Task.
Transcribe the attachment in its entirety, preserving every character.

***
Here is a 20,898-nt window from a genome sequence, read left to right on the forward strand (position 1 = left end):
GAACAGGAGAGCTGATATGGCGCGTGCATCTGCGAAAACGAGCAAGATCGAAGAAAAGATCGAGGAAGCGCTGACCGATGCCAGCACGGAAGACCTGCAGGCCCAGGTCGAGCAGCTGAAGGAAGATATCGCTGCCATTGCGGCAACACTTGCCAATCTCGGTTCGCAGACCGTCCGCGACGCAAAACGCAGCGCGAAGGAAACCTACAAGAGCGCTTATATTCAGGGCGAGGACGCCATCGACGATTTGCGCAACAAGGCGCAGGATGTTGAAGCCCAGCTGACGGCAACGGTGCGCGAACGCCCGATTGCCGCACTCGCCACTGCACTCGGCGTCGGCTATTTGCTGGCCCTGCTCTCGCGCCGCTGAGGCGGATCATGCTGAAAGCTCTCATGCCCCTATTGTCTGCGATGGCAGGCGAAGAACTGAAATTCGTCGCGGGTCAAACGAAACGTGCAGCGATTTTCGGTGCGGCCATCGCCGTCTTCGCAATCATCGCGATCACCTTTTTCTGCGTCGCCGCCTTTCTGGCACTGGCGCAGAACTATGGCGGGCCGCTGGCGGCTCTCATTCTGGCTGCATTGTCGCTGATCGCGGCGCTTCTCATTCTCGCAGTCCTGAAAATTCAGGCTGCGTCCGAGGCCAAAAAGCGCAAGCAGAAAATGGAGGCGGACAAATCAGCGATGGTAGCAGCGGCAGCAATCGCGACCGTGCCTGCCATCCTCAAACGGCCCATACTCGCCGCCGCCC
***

Here is a 20,898-nt window from a genome sequence, read left to right on the forward strand (position 1 = left end):
GAACAGGAGAGCTGATATGGCGCGTGCATCTGCGAAAACGAGCAAGATCGAAGAAAAGATCGAGGAAGCGCTGACCGATGCCAGCACGGAAGACCTGCAGGCCCAGGTCGAGCAGCTGAAGGAAGATATCGCTGCCATTGCGGCAACACTTGCCAATCTCGGTTCGCAGACCGTCCGCGACGCAAAACGCAGCGCGAAGGAAACCTACAAGAGCGCTTATATTCAGGGCGAGGACGCCATCGACGATTTGCGCAACAAGGCGCAGGATGTTGAAGCCCAGCTGACGGCAACGGTGCGCGAACGCCCGATTGCCGCACTCGCCACTGCACTCGGCGTCGGCTATTTGCTGGCCCTGCTCTCGCGCCGCTGAGGCGGATCATGCTGAAAGCTCTCATGCCCCTATTGTCTGCGATGGCAGGCGAAGAACTGAAATTCGTCGCGGGTCAAACGAAACGTGCAGCGATTTTCGGTGCGGCCATCGCCGTCTTCGCAATCATCGCGATCACCTTTTTCTGCGTCGCCGCCTTTCTGGCACTGGCGCAGAACTATGGCGGGCCGCTGGCGGCTCTCATTCTGGCTGCATTGTCGCTGATCGCGGCGCTTCTCATTCTCGCAGTCCTGAAAATTCAGGCTGCGTCCGAGGCCAAAAAGCGCAAGCAGAAAATGGAGGCGGACAAATCAGCGATGGTAGCAGCGGCAGCAATCGCGACCGTGCCTGCCATCCTCAAACGGCCCATACTCGCCGCCGCCC